The importance of being functional

You are already and animal, so you might as well become a beast! Whether that idea appeals to you or not you should at least consider the importance of being able to move like you are meant to in your most primal way.

We, as a species are specifically meant to be able to move in certain ways from an instinctual, survival standpoint. We are meant to run, climb, jump, swim, get back up from a fall, and even fight (don’t go picking one) just to name a few. All of the other fun and fancy types of training are great, but typically goal specific.

Take bodybuilding for example; Bodybuilding training requires a whole lot of bilateral (two sides doing the same thing at a time) resistance training that isolates one or two muscle groups at a time with the goal of adding muscle mass to look bigger and more defined. It’s fun, don’t get me wrong, but our natural functional movement patterns require most, if not all, of our muscle groups to work together at the same time. So, training as a bodybuilder only, won’t exactly make you functional or athletic. Now, if someone were to show me a bodybuilder that also added all kinds of functional training into his or her routine, I would show you a beast!

So, what is functional training? Well, besides the things listed above, a lot of what is considered functional training consists of compound unilateral (one side at a time) movements that require balance, focus, stability, agility, and mimic a situation that might come up in your everyday life. Like a lunge for example. If you can walk or like to run, you’ll spend everyday of your life moving unilaterally at some point, or contralaterally (opposite sides of upper and lower body) if you consider the swinging of your opposite arm with each step. I’ve yet to meet someone that can walk or run with two feet at the same time! However, not all functional movements are unilateral. There are absolutely functional bilateral movements too, like a push-up or a bodyweight squat for example.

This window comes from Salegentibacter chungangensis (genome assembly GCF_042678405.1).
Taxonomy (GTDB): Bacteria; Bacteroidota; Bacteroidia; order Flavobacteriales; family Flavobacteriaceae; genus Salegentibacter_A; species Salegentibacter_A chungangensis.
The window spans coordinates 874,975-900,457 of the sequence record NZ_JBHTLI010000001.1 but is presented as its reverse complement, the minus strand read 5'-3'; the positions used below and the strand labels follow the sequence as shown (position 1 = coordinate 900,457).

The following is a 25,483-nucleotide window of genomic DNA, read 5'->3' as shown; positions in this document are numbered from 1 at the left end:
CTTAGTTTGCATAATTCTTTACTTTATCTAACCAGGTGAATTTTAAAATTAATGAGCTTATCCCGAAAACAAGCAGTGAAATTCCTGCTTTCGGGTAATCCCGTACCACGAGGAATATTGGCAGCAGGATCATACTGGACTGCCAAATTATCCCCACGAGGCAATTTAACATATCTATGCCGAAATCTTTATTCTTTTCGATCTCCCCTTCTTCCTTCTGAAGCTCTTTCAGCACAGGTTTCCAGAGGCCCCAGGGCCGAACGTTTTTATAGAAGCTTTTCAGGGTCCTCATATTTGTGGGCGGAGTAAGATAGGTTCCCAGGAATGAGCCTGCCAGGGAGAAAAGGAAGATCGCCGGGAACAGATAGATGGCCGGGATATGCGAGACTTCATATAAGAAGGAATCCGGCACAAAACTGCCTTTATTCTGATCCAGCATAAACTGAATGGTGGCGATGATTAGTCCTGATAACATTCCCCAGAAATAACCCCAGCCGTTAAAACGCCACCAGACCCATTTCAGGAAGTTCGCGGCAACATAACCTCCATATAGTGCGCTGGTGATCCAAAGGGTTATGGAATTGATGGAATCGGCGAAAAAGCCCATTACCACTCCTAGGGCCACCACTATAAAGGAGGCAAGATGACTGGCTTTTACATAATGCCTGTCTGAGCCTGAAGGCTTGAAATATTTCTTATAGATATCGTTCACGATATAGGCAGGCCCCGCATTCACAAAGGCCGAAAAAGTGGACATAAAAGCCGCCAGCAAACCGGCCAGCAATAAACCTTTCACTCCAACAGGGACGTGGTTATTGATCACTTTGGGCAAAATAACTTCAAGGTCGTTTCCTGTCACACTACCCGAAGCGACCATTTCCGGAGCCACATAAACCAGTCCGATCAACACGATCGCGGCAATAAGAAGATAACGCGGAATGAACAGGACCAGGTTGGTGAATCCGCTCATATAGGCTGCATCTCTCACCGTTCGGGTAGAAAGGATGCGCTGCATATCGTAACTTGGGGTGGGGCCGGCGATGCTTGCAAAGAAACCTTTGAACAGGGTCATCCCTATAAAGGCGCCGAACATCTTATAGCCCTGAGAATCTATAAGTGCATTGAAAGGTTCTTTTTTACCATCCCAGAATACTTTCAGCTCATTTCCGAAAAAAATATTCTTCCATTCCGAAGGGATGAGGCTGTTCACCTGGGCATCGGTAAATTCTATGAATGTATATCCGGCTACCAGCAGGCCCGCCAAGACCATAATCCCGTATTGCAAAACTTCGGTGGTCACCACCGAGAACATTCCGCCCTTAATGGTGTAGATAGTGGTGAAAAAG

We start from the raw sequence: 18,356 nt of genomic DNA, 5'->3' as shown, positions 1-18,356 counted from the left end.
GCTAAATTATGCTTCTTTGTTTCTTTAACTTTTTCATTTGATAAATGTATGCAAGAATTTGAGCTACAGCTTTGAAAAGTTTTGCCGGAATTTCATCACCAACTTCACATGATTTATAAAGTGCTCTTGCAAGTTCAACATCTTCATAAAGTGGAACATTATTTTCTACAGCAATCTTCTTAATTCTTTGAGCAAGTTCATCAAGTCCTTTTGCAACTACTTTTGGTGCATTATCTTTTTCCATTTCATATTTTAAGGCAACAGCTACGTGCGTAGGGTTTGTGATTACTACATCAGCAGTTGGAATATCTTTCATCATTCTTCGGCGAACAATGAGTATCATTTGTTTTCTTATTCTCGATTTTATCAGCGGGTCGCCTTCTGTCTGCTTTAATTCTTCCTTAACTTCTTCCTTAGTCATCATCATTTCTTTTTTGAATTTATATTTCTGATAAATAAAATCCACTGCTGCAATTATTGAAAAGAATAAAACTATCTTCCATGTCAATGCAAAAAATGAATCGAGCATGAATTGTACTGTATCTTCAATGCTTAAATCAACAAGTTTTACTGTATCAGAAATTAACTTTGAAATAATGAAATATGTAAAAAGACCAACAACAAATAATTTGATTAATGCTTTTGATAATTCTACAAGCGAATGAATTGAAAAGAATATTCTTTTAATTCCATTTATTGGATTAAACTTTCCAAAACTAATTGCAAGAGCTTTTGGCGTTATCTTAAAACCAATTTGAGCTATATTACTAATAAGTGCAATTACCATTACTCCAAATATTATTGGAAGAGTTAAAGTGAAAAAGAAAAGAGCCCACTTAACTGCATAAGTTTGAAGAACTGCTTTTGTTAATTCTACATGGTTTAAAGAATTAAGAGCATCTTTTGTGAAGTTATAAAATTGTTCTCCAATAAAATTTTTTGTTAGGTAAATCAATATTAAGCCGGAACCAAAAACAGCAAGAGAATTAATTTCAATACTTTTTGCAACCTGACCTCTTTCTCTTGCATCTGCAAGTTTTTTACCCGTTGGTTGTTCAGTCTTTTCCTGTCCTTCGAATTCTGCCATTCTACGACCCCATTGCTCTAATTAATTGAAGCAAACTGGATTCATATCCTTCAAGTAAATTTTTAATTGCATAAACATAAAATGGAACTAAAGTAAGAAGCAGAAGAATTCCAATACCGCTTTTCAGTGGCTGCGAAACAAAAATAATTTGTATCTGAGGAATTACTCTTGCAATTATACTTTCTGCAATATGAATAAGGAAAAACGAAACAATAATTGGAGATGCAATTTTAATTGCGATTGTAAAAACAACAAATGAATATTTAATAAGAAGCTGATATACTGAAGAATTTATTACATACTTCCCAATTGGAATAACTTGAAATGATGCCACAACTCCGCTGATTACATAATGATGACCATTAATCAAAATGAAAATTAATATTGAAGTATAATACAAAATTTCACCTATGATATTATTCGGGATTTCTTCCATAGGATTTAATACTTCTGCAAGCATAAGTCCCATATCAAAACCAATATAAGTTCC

Circling back to the lunge; Consider the importance and functionality of this movement if you are someone that has a small child or toddler that suddenly stepped into the street with oncoming traffic because you let go of their hand to push the cross button and were carrying groceries in the other hand. You would need to drop those groceries and lunge after your kid to snatch him or her away from danger. I don’t mean to be grim but this definitely could happen to anyone and you’d want to be sure that if you found yourself in a similar situation you’d have the capability to perform this movement quickly and effectively.

Here’s an example of quick functional bodyweight workout you can try that you can do anywhere, anytime in less than 10 minutes!

Using these 3 movements, set a timer for 9 Tabata rounds (20 seconds of work and 10 seconds of rest)
Squat Jumps

20 seconds Rest
10 seconds Push-ups 20 seconds Rest

10 seconds
Alternating Forward Lunges 20 seconds
Rest
10 seconds

Go through all 9 rounds of Tabata so you do each movement 3 times. Rest for 60-90 seconds then do it all again 1 more time!

 

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